Treatment of Elderly Acute Myeloid Leukemia Patients
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Older patients with acute myelogenous leukemia (AML) fare much less well than younger patients with the same disease due to a combination of comorbidities and intrinsic disease resistance. Likely due to aging of the US population, the median age of AML patients at diagnosis has increased from 68 to 72 years. AML is a heterogeneous disease, particularly in older patients, making therapeutic decisions challenging. Older patients who are ‘fit’ for intensive chemotherapy and would have a reasonable chance to benefit based on host and disease characteristics should receive standard induction chemotherapy with 7 days of continuous infusion of cytarabine and at least 60 mg/m2 daunorubicin daily for 3 days. Therapeutic options for patients who are not candidates for or are not likely to respond to intensive therapy include clofarabine, low intensity chemotherapy such as low dose cytarabine, hypomethylating agents, or investigational agents. For older AML patients in complete remission, post-remission or consolidation chemotherapy with repeat induction or modified high dose cytarabine may offer a small chance for long term disease-free survival. Selected older patients who achieve remission by any means should be considered for reduced-intensity stem cell transplantation which may offer improved chances of cure and survival compared with standard post-remission chemotherapy.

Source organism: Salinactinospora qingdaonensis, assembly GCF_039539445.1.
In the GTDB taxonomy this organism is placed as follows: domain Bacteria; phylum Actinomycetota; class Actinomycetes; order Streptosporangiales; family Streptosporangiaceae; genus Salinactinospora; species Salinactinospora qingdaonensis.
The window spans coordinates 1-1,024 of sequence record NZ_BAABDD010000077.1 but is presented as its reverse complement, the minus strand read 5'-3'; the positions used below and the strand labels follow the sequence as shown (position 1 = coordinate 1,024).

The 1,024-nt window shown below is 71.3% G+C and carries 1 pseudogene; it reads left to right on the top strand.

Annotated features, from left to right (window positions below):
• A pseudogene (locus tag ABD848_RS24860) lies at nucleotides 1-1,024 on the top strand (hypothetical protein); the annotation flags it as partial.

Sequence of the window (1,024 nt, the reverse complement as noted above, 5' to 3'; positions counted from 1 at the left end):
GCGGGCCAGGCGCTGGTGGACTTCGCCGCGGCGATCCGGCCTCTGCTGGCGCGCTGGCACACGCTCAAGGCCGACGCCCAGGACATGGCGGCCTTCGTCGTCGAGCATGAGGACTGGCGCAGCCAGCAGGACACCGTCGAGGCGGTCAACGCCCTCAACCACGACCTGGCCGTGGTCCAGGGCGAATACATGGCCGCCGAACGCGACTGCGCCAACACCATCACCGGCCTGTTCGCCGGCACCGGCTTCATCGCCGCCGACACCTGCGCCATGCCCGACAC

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- Treatment of Elderly Acute Myeloid Leukemia Patients
Current Treatment Options in Oncology
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